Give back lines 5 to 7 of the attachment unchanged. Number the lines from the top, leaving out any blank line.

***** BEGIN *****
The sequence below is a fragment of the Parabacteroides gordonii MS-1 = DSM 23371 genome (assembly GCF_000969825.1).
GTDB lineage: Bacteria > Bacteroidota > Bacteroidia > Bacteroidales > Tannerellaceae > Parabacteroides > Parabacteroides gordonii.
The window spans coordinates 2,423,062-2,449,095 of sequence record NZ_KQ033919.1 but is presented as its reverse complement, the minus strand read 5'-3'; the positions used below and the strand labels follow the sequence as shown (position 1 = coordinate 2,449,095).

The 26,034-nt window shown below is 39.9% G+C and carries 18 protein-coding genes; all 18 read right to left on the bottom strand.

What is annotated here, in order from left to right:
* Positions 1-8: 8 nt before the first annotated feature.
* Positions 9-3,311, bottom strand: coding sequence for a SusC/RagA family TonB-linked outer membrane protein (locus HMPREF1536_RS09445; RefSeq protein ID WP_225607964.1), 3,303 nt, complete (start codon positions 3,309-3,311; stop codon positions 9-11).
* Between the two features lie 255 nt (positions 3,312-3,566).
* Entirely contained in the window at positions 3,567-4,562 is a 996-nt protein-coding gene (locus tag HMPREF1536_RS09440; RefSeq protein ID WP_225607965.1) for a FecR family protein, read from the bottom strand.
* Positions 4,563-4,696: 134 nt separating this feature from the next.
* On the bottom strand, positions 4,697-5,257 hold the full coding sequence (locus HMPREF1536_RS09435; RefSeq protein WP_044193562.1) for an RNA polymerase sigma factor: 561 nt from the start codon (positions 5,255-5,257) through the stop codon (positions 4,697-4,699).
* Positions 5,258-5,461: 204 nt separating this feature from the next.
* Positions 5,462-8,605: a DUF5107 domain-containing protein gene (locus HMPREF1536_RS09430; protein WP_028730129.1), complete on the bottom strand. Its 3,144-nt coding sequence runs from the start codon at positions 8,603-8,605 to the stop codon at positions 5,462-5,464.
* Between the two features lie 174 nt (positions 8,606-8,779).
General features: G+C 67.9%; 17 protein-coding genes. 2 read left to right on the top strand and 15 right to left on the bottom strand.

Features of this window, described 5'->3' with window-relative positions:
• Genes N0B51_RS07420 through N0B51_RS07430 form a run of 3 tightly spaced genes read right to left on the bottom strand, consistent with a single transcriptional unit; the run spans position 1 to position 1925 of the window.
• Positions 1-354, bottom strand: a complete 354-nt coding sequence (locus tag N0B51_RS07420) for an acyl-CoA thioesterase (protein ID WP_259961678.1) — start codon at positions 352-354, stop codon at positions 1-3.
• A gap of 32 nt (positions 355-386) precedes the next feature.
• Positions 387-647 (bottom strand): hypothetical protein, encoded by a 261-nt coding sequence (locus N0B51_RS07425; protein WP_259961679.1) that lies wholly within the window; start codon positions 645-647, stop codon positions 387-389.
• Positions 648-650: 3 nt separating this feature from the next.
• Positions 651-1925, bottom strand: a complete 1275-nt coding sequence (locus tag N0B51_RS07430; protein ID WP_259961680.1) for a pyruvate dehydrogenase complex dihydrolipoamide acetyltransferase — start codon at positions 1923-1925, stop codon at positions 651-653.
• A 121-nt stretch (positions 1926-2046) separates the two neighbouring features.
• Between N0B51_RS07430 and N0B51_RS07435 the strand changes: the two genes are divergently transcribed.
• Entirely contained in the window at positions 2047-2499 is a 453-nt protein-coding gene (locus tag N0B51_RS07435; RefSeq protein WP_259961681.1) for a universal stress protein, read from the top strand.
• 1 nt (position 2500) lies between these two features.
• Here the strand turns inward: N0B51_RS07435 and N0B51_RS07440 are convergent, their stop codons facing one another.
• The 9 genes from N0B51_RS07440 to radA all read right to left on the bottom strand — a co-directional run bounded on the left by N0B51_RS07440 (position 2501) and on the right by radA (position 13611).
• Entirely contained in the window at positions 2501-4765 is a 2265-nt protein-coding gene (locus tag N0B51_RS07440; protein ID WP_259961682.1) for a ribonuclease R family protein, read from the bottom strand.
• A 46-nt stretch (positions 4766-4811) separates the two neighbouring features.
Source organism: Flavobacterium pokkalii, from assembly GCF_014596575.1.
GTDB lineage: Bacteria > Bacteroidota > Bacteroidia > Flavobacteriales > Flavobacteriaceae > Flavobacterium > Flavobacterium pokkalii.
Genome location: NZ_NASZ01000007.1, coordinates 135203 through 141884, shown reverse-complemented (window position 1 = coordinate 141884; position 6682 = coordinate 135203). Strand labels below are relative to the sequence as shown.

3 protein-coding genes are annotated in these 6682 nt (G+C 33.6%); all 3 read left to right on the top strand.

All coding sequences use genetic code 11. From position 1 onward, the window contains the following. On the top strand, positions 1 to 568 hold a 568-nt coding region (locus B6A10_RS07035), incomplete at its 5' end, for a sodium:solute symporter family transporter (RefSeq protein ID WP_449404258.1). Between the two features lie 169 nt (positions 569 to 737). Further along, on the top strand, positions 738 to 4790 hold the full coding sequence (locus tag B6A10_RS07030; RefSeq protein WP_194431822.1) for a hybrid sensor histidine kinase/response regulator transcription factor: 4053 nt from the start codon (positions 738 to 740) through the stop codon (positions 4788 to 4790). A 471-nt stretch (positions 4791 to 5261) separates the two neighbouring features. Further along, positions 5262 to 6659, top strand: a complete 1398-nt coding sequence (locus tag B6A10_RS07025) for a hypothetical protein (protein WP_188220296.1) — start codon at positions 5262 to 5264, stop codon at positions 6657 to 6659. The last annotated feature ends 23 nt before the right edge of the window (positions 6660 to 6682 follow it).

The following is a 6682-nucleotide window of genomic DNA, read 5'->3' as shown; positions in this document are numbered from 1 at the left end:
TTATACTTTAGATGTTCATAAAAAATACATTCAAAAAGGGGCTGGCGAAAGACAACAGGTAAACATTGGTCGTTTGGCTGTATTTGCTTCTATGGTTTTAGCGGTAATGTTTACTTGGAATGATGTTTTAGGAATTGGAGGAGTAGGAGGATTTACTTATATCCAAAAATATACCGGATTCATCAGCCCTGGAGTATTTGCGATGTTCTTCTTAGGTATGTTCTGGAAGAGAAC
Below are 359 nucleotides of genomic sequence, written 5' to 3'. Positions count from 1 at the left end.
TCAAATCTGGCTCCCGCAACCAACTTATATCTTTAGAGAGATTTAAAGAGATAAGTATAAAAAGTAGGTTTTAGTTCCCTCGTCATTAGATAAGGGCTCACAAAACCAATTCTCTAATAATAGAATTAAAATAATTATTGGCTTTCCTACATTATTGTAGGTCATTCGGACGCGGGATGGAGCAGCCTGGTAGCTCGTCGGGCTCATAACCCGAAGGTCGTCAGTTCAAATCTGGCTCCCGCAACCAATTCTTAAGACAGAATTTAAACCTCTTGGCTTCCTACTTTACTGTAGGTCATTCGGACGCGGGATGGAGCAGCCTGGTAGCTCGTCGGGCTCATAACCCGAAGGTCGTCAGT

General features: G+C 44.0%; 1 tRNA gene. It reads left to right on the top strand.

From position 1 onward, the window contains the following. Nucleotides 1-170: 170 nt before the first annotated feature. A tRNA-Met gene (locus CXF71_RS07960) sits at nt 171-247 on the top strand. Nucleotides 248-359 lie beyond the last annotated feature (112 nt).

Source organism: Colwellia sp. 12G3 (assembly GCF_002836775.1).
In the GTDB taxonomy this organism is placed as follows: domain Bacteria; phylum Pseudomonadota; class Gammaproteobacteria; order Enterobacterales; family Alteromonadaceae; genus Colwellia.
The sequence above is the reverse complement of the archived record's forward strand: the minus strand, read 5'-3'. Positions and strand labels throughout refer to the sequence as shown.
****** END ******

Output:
What is annotated here, in order from left to right:
* Positions 1-8: 8 nt before the first annotated feature.
* Positions 9-3,311, bottom strand: coding sequence for a SusC/RagA family TonB-linked outer membrane protein (locus HMPREF1536_RS09445; RefSeq protein ID WP_225607964.1), 3,303 nt, complete (start codon positions 3,309-3,311; stop codon positions 9-11).